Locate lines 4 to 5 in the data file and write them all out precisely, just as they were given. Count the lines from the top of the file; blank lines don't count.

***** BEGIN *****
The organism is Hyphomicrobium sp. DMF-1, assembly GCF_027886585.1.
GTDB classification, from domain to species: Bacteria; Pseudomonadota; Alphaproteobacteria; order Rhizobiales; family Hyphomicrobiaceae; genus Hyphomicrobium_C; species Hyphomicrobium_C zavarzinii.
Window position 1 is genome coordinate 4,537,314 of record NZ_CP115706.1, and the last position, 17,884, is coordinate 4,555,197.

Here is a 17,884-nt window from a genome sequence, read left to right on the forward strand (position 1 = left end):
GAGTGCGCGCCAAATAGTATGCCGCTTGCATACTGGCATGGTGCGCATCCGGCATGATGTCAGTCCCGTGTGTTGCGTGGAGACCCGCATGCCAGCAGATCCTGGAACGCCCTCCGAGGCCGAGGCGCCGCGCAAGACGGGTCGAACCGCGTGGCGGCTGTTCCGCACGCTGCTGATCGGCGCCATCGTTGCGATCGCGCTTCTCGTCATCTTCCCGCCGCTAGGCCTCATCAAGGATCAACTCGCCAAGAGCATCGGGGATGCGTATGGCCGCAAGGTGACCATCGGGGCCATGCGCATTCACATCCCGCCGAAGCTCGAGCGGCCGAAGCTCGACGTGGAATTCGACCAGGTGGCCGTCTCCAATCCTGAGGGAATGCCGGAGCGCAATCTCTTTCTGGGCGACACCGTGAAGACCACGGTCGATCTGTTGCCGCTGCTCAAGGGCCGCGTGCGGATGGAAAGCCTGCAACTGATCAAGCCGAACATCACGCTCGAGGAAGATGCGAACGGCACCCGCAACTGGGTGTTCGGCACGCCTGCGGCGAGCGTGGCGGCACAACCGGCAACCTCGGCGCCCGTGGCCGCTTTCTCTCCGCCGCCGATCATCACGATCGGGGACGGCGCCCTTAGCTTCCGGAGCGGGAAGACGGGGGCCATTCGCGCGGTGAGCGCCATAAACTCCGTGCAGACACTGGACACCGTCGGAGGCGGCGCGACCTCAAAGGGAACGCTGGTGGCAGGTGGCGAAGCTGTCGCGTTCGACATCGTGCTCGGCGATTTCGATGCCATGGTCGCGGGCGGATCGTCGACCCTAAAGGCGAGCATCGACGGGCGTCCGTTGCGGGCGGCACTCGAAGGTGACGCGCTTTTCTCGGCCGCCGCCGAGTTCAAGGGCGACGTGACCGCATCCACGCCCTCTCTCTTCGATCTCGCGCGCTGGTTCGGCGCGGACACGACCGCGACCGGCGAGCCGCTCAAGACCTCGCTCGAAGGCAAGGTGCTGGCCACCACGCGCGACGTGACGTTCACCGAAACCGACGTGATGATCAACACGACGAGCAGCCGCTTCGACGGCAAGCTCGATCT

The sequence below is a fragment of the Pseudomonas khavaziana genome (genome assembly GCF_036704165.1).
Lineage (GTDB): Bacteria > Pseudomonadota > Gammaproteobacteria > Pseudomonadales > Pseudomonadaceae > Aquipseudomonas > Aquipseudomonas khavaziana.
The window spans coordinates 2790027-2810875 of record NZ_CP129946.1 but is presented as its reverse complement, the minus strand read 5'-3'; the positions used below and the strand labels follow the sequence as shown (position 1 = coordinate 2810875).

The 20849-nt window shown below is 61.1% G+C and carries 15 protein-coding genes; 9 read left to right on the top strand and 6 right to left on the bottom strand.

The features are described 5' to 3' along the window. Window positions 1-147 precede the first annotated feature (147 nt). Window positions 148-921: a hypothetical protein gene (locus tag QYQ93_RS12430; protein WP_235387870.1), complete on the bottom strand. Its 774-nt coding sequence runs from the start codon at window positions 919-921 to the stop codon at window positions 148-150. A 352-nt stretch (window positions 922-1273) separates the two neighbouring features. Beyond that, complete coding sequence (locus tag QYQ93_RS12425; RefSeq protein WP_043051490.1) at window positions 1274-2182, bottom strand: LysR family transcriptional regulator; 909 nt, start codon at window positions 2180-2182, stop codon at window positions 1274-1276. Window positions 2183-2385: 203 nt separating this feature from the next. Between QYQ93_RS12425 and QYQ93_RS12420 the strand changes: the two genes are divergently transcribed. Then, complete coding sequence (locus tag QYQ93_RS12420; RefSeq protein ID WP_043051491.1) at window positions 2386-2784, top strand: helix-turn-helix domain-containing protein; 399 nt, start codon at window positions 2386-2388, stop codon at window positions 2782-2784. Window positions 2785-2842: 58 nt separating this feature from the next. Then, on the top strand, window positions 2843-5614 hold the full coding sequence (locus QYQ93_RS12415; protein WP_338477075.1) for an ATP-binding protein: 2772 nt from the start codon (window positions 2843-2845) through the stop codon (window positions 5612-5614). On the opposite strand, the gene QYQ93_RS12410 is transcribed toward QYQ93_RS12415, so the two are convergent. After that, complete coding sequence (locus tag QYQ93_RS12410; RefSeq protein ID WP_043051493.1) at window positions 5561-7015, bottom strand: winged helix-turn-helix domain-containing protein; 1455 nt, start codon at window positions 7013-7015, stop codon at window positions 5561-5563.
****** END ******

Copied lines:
Here is a 17,884-nt window from a genome sequence, read left to right on the forward strand (position 1 = left end):
GAGTGCGCGCCAAATAGTATGCCGCTTGCATACTGGCATGGTGCGCATCCGGCATGATGTCAGTCCCGTGTGTTGCGTGGAGACCCGCATGCCAGCAGATCCTGGAACGCCCTCCGAGGCCGAGGCGCCGCGCAAGACGGGTCGAACCGCGTGGCGGCTGTTCCGCACGCTGCTGATCGGCGCCATCGTTGCGATCGCGCTTCTCGTCATCTTCCCGCCGCTAGGCCTCATCAAGGATCAACTCGCCAAGAGCATCGGGGATGCGTATGGCCGCAAGGTGACCATCGGGGCCATGCGCATTCACATCCCGCCGAAGCTCGAGCGGCCGAAGCTCGACGTGGAATTCGACCAGGTGGCCGTCTCCAATCCTGAGGGAATGCCGGAGCGCAATCTCTTTCTGGGCGACACCGTGAAGACCACGGTCGATCTGTTGCCGCTGCTCAAGGGCCGCGTGCGGATGGAAAGCCTGCAACTGATCAAGCCGAACATCACGCTCGAGGAAGATGCGAACGGCACCCGCAACTGGGTGTTCGGCACGCCTGCGGCGAGCGTGGCGGCACAACCGGCAACCTCGGCGCCCGTGGCCGCTTTCTCTCCGCCGCCGATCATCACGATCGGGGACGGCGCCCTTAGCTTCCGGAGCGGGAAGACGGGGGCCATTCGCGCGGTGAGCGCCATAAACTCCGTGCAGACACTGGACACCGTCGGAGGCGGCGCGACCTCAAAGGGAACGCTGGTGGCAGGTGGCGAAGCTGTCGCGTTCGACATCGTGCTCGGCGATTTCGATGCCATGGTCGCGGGCGGATCGTCGACCCTAAAGGCGAGCATCGACGGGCGTCCGTTGCGGGCGGCACTCGAAGGTGACGCGCTTTTCTCGGCCGCCGCCGAGTTCAAGGGCGACGTGACCGCATCCACGCCCTCTCTCTTCGATCTCGCGCGCTGGTTCGGCGCGGACACGACCGCGACCGGCGAGCCGCTCAAGACCTCGCTCGAAGGCAAGGTGCTGGCCACCACGCGCGACGTGACGTTCACCGAAACCGACGTGATGATCAACACGACGAGCAGCCGCTTCGACGGCAAGCTCGATCT